LA JOLLA, Calif., January 4, 2013 In many cases, obesity is caused by more than just overeating and a lack of exercise. Something in the body goes haywire, causing it to store more fat and burn less energy. But what is it? Researchers at Sanford-Burnham Medical Research Institute have a new theorya protein called p62. According to a study the team published in the Journal of Clinical Investigation, when p62 is missing in fat tissue, the body's metabolic balance shiftsinhibiting "good" brown fat, while favoring "bad" white fat. These findings indicate that p62 might make a promising target for new therapies aimed at curbing obesity.
"Without p62 you're making lots of fat but not burning energy, and the body thinks it needs to store energy," said Jorge Moscat, Ph.D., Sanford-Burnham professor. "It's a double whammy." Moscat led the study with collaborators at Helmholtz Zentrum Mnchen in Germany and the University of Cincinnati.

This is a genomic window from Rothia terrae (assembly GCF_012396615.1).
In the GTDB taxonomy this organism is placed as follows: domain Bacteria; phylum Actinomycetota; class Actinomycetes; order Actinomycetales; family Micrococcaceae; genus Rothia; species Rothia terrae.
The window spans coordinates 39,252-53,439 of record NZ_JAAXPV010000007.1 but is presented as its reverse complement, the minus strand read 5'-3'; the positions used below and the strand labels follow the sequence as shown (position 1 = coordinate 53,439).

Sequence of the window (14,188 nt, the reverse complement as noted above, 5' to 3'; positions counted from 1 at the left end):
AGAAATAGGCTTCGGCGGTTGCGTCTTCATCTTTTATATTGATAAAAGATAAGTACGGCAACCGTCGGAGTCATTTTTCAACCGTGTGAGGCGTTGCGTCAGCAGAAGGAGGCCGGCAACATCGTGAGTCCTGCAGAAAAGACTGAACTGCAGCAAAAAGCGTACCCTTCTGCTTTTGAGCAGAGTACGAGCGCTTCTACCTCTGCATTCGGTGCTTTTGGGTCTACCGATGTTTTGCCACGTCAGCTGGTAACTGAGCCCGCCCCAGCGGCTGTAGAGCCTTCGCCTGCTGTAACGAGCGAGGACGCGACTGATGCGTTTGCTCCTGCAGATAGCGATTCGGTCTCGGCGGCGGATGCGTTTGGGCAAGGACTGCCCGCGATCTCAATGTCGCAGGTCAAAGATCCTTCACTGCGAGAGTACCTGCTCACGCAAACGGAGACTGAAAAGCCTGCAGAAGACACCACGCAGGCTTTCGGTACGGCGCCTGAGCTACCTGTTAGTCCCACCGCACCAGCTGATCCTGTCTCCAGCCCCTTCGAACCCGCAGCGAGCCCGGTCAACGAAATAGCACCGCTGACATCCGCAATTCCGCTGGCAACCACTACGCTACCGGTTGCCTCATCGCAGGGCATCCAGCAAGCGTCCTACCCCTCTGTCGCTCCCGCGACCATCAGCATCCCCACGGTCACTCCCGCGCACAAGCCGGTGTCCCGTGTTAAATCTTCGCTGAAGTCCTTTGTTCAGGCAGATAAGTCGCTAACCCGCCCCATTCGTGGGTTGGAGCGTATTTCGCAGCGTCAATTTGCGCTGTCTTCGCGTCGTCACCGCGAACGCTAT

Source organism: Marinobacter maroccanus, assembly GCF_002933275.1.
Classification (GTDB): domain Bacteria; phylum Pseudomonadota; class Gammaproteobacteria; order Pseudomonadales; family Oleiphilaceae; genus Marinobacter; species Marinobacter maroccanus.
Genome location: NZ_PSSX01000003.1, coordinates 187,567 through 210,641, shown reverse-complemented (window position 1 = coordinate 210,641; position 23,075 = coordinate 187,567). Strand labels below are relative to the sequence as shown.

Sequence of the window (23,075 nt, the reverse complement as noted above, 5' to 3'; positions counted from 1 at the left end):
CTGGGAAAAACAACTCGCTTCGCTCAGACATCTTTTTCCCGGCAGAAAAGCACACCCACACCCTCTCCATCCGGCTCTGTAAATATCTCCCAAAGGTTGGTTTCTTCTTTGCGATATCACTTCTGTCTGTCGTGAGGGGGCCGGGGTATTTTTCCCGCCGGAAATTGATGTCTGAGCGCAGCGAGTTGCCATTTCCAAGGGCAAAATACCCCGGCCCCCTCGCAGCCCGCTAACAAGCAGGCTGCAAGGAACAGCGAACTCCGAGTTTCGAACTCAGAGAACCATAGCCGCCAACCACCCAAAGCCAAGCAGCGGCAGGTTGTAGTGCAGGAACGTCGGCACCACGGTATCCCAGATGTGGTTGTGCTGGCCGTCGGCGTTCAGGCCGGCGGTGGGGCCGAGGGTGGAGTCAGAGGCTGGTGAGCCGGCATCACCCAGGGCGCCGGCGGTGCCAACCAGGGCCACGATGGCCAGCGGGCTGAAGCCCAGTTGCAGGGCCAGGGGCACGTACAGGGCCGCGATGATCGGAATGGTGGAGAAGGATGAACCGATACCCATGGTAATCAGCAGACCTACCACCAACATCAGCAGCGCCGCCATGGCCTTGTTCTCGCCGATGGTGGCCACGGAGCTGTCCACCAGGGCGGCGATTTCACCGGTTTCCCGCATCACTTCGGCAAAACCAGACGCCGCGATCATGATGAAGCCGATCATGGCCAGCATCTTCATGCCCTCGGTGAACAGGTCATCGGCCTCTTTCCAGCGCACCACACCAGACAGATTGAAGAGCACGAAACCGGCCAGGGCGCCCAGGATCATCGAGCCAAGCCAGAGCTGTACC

p62 and obesity
Moscat's team had previously produced mice that completely lack the p62 protein everywhere in their bodies. As a result, the animals were obese. They also had metabolic syndrome. In other words, as compared to mice with p62, mice lacking p62 weighed more, expended less energy, had diabetes and had a hyper-inflammatory response that's characteristic of obesity.
While those results showed that the lack of p62 leads to obesity, "we didn't know which tissue was responsible for these effects, because p62 was missing in all of them," Moscat said.
Some researchers believe that muscle tissue, where energy is expended, controls obesity. Others suspect the liver is a key player, or that the brain's appetite control center is most responsible for obesity.
But then there's fat itselfboth white fat and brown fat. White fat is the type we think of as unwanted body fat. Brown fat, on the other hand, is beneficial because it burns calories. Many researchers now b
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Sanford-Burnham Medical Research Institute